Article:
At the height of the construction boom in 2006, Miami sprouted the second-fastest growing skyline in the world, behind Dubai. You could count over 70 cranes crowding each other out, like a tower of steel giraffes voraciously feeding on concrete.
Fast forward a year and a half later, the tower of cranes had stampeded out of town, leaving a trail of dark buildings as you drove past them on the highway at night. With so many vacant units available at a lower price in this sunny paradise, Miami seemed ideally poised to invite a new class of workers, a white-collared army of developers and entrepreneurs.
My overarching objective became to create a better city to live and work in by developing a vibrant tech and social media scene. Not only would this afford me the chance to meet interesting, like-minded people, I believed this would lead to digital job opportunities for myself and for others, and it did.
Miami was behind the curve. Even as the tech community was organizing itself at the grassroots level, the city elected to fund the obscenely priced Marlins stadium ($2.4 billion over 40 years). Contrast this with investment to build digital innovation in New York City and Las Vegas, as we learned from Tony Hsieh, CEO of Zappos, at the recent "StartupCity: Miami" conference last month. Even though our city officials were shortsighted about their role in spurring digital innovation, our grassroots tech community had also failed to hit their radar screen.
I was recently invited to speak at to speak at the #EngagementEra business networking and educational event about "Building Connected Communities.” Together with Daniel Lafuente, founder of LAB Miami, we explored how technology is now helping shape local communities, and in particular, in South Florida. We agreed that the game is very much still on. With the advent of a dozen new coworking locations, like the impressive LAB Miami in Wynwood and Pipeline in Brickell; the growth of our tech and social media meetups, including RefreshMiami and Social Media Club South Florida; and with the organizing skills
and funding benefaction of the Knight Foundation and the Miami DDA, we will hit our home run yet. By the way, the #EngagementEra event series is organized monthly in Wynwood by The Factory Interactive, a digital design and marketing agency, and we will continue this discussion there as well as at other local professional meetups.
In January of this year, the NY Tech Meetup Board of Directors published seven policy goals it would like to see the next mayor adopt to advance the future of New York, and the ideas are ones we could easily adopt here in Miami:
* Make New York City the most wired city on earth by providing every New Yorker and every New York business regardless of location access to the fastest broadband networks at the lowest cost.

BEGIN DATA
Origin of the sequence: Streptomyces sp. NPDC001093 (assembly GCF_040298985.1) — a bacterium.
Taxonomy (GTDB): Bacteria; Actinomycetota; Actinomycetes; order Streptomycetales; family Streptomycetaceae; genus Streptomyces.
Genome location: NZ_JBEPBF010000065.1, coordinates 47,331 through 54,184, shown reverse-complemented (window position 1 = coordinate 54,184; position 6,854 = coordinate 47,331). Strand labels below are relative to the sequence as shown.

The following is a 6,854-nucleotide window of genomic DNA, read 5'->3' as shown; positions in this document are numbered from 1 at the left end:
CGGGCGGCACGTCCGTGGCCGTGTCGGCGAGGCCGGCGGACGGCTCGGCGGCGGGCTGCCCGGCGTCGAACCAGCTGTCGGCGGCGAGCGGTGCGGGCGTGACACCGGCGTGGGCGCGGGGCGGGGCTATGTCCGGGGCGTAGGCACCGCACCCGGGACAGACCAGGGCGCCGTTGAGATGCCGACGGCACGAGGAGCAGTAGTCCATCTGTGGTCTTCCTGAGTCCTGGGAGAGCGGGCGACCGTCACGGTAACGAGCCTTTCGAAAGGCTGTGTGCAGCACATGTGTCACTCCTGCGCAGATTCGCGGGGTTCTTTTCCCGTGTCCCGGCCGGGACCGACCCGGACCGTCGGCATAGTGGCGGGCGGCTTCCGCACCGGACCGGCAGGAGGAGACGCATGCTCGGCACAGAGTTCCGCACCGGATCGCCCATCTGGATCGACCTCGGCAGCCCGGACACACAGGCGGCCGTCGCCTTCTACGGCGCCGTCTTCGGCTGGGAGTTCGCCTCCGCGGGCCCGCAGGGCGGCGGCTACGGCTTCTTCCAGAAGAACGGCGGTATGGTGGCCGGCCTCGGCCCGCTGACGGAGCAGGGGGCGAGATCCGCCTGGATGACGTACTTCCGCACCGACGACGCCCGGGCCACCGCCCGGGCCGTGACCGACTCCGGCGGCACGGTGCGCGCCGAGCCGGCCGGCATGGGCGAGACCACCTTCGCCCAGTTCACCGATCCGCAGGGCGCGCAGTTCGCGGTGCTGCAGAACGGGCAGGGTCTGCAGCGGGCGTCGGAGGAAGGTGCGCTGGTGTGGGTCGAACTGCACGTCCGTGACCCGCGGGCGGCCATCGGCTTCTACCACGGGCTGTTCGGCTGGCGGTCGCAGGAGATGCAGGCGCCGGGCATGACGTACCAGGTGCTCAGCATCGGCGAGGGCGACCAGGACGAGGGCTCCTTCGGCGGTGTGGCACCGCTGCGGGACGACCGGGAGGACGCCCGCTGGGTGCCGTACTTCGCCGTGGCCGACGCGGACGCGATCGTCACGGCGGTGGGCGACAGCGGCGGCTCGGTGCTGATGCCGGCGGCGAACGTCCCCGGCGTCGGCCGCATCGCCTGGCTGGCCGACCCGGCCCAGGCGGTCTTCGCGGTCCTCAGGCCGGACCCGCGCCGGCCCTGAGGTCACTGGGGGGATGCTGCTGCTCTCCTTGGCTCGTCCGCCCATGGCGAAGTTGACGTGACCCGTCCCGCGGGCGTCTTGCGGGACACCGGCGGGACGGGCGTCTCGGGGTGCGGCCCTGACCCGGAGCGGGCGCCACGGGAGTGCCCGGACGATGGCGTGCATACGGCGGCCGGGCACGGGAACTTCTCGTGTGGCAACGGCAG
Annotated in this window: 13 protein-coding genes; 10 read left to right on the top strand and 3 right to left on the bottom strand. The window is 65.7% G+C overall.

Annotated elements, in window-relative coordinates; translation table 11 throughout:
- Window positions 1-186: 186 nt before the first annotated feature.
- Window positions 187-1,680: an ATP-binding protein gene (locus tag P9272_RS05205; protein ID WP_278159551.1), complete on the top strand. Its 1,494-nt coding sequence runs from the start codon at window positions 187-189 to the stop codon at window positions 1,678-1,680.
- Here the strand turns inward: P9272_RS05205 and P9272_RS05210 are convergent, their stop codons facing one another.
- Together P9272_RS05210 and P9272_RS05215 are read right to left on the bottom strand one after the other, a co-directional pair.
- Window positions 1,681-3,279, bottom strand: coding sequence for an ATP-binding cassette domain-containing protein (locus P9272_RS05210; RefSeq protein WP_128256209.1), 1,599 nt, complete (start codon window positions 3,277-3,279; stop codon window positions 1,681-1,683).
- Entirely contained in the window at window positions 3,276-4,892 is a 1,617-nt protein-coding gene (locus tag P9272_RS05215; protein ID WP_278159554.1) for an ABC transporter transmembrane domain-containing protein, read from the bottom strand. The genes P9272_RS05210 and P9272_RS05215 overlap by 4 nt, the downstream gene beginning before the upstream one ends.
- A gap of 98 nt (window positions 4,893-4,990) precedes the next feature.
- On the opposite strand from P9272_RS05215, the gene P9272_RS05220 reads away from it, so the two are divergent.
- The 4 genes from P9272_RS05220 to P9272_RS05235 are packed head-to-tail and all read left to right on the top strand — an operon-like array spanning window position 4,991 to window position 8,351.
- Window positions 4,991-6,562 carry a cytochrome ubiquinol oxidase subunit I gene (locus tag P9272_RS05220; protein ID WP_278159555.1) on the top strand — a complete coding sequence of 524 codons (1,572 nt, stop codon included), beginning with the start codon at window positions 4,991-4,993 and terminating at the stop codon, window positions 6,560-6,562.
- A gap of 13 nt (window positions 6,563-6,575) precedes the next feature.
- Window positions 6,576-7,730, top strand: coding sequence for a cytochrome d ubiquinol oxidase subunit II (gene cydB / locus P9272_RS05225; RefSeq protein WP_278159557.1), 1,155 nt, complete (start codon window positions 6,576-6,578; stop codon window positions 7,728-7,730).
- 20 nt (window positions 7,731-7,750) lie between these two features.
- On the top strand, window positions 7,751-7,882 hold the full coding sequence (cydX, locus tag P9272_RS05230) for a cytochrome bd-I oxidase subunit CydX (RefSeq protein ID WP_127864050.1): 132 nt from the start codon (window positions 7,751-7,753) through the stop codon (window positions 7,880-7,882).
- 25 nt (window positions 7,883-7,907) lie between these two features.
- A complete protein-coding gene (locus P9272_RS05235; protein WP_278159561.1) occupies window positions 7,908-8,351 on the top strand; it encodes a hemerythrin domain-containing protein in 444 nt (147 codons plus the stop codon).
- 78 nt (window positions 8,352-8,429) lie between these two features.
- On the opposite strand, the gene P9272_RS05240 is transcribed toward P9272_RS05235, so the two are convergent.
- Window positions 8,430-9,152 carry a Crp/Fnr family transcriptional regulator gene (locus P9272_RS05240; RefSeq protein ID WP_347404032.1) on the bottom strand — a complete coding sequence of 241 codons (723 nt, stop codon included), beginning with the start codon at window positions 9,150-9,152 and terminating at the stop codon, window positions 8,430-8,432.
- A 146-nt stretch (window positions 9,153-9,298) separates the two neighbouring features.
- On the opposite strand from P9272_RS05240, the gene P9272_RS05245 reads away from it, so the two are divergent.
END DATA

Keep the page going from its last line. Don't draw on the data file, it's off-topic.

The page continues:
* Reinvent the education system to allow every child, young adult, and all New Yorkers to develop the skills necessary to thrive in a 21st century economy.
* Make New York City the clear choice for entrepreneurs, software engineers, and other technically skilled professionals to start a business and build a career by making it easy to find partners, financing, office space and housing, employees, and access to markets.
* Support the appointment of a Deputy Mayor for Technology Innovation with an appropriate budget charged with the responsibility of reinventing New York City government with a 21st century framework.
* Make New York City’s system for civic participation the most open, transparent, accountable, participatory, and innovative in the world.
* Make New York City the most citizen-connected community on earth, where its people connect with each other to unleash a powerful 21st century economy: selling to each other, renting to each other, funding each other, sharing with each other, coworking with each other, meeting up with each other, and hiring each other.
* Support public policies that would ensure that technology and the opportunities available to the tech community can reach all New York’s citizens, and help solve issues related to healthcare, human rights and justice, gender equality, transportation, the environment, and other issues of fundamental importance to all New Yorkers.
This is an empowering vision, and yet there is nothing really specific about New York in these points. It's a good starting point to talk about our own digital future in South Florida.
Based in Miami, Alex de Carvalho has helped unite South Florida’s tech community by founding Social Media Club, BarCamp, Ignite, Social Media Day and Mobile Monday events for South Florida new media professionals. He is also a founding member of RefreshMiami. He has co-founded several startups and recently co-authored Securing the Clicks: Network Security in the Age of Social Media. Connect with Alex on Twitter,@alexdc.